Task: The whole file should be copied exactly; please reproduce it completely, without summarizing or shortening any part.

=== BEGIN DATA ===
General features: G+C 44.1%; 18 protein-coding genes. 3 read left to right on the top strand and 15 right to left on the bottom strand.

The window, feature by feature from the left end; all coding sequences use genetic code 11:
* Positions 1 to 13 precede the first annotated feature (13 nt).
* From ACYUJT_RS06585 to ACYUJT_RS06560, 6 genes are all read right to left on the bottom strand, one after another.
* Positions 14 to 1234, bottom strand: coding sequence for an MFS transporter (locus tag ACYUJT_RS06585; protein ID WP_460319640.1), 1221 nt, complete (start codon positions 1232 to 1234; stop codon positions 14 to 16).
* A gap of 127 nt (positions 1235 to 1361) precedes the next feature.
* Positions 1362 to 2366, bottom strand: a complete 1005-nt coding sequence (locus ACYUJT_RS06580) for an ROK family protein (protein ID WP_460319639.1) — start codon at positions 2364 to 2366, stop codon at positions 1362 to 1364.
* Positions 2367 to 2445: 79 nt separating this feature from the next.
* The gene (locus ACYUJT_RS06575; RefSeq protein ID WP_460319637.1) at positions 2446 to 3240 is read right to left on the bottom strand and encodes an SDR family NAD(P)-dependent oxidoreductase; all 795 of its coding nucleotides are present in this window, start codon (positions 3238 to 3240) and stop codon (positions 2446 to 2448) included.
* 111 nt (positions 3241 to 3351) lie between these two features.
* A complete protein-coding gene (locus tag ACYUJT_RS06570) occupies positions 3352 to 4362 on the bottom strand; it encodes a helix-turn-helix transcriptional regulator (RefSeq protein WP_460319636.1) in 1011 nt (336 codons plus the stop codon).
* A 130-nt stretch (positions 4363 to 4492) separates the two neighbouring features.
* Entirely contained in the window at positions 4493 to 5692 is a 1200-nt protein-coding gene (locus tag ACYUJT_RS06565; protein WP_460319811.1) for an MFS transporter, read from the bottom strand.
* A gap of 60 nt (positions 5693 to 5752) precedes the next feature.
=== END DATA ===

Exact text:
General features: G+C 44.1%; 18 protein-coding genes. 3 read left to right on the top strand and 15 right to left on the bottom strand.

The window, feature by feature from the left end; all coding sequences use genetic code 11:
* Positions 1 to 13 precede the first annotated feature (13 nt).
* From ACYUJT_RS06585 to ACYUJT_RS06560, 6 genes are all read right to left on the bottom strand, one after another.
* Positions 14 to 1234, bottom strand: coding sequence for an MFS transporter (locus tag ACYUJT_RS06585; protein ID WP_460319640.1), 1221 nt, complete (start codon positions 1232 to 1234; stop codon positions 14 to 16).
* A gap of 127 nt (positions 1235 to 1361) precedes the next feature.
* Positions 1362 to 2366, bottom strand: a complete 1005-nt coding sequence (locus ACYUJT_RS06580) for an ROK family protein (protein ID WP_460319639.1) — start codon at positions 2364 to 2366, stop codon at positions 1362 to 1364.
* Positions 2367 to 2445: 79 nt separating this feature from the next.
* The gene (locus ACYUJT_RS06575; RefSeq protein ID WP_460319637.1) at positions 2446 to 3240 is read right to left on the bottom strand and encodes an SDR family NAD(P)-dependent oxidoreductase; all 795 of its coding nucleotides are present in this window, start codon (positions 3238 to 3240) and stop codon (positions 2446 to 2448) included.
* 111 nt (positions 3241 to 3351) lie between these two features.
* A complete protein-coding gene (locus tag ACYUJT_RS06570) occupies positions 3352 to 4362 on the bottom strand; it encodes a helix-turn-helix transcriptional regulator (RefSeq protein WP_460319636.1) in 1011 nt (336 codons plus the stop codon).
* A 130-nt stretch (positions 4363 to 4492) separates the two neighbouring features.
* Entirely contained in the window at positions 4493 to 5692 is a 1200-nt protein-coding gene (locus tag ACYUJT_RS06565; protein WP_460319811.1) for an MFS transporter, read from the bottom strand.
* A gap of 60 nt (positions 5693 to 5752) precedes the next feature.